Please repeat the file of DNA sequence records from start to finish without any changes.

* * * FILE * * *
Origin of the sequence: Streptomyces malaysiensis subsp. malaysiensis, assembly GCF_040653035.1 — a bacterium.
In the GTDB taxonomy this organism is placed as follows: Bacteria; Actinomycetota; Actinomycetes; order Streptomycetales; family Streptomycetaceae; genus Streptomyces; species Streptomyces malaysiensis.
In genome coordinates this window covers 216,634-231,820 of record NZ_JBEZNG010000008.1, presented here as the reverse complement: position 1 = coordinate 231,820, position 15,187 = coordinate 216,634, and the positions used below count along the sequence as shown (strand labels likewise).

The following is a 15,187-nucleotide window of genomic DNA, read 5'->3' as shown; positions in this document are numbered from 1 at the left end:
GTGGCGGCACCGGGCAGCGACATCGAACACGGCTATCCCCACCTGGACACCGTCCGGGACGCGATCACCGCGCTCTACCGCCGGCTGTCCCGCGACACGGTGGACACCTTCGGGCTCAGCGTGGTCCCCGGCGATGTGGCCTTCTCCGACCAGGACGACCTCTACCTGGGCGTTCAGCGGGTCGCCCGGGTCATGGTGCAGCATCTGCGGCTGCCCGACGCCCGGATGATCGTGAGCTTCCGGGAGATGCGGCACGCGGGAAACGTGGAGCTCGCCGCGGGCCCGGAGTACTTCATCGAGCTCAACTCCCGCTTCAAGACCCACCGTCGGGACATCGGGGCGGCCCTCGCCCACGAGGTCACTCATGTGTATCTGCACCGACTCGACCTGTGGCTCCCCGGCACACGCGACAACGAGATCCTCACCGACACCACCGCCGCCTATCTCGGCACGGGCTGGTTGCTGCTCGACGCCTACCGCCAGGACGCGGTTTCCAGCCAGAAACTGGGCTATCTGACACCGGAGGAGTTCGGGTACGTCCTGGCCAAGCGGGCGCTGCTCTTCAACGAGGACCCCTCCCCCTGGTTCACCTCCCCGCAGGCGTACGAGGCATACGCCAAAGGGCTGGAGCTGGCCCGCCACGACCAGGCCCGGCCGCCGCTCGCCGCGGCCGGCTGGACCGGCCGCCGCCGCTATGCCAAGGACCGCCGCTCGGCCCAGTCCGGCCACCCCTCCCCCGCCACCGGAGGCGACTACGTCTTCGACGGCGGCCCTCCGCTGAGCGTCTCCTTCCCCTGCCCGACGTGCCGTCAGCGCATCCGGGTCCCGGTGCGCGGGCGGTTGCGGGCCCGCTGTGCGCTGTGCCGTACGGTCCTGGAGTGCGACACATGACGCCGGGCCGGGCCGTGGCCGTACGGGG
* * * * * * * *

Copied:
Origin of the sequence: Streptomyces malaysiensis subsp. malaysiensis, assembly GCF_040653035.1 — a bacterium.
In the GTDB taxonomy this organism is placed as follows: Bacteria; Actinomycetota; Actinomycetes; order Streptomycetales; family Streptomycetaceae; genus Streptomyces; species Streptomyces malaysiensis.
In genome coordinates this window covers 216,634-231,820 of record NZ_JBEZNG010000008.1, presented here as the reverse complement: position 1 = coordinate 231,820, position 15,187 = coordinate 216,634, and the positions used below count along the sequence as shown (strand labels likewise).

The following is a 15,187-nucleotide window of genomic DNA, read 5'->3' as shown; positions in this document are numbered from 1 at the left end:
GTGGCGGCACCGGGCAGCGACATCGAACACGGCTATCCCCACCTGGACACCGTCCGGGACGCGATCACCGCGCTCTACCGCCGGCTGTCCCGCGACACGGTGGACACCTTCGGGCTCAGCGTGGTCCCCGGCGATGTGGCCTTCTCCGACCAGGACGACCTCTACCTGGGCGTTCAGCGGGTCGCCCGGGTCATGGTGCAGCATCTGCGGCTGCCCGACGCCCGGATGATCGTGAGCTTCCGGGAGATGCGGCACGCGGGAAACGTGGAGCTCGCCGCGGGCCCGGAGTACTTCATCGAGCTCAACTCCCGCTTCAAGACCCACCGTCGGGACATCGGGGCGGCCCTCGCCCACGAGGTCACTCATGTGTATCTGCACCGACTCGACCTGTGGCTCCCCGGCACACGCGACAACGAGATCCTCACCGACACCACCGCCGCCTATCTCGGCACGGGCTGGTTGCTGCTCGACGCCTACCGCCAGGACGCGGTTTCCAGCCAGAAACTGGGCTATCTGACACCGGAGGAGTTCGGGTACGTCCTGGCCAAGCGGGCGCTGCTCTTCAACGAGGACCCCTCCCCCTGGTTCACCTCCCCGCAGGCGTACGAGGCATACGCCAAAGGGCTGGAGCTGGCCCGCCACGACCAGGCCCGGCCGCCGCTCGCCGCGGCCGGCTGGACCGGCCGCCGCCGCTATGCCAAGGACCGCCGCTCGGCCCAGTCCGGCCACCCCTCCCCCGCCACCGGAGGCGACTACGTCTTCGACGGCGGCCCTCCGCTGAGCGTCTCCTTCCCCTGCCCGACGTGCCGTCAGCGCATCCGGGTCCCGGTGCGCGGGCGGTTGCGGGCCCGCTGTGCGCTGTGCCGTACGGTCCTGGAGTGCGACACATGACGCCGGGCCGGGCCGTGGCCGTACGGGG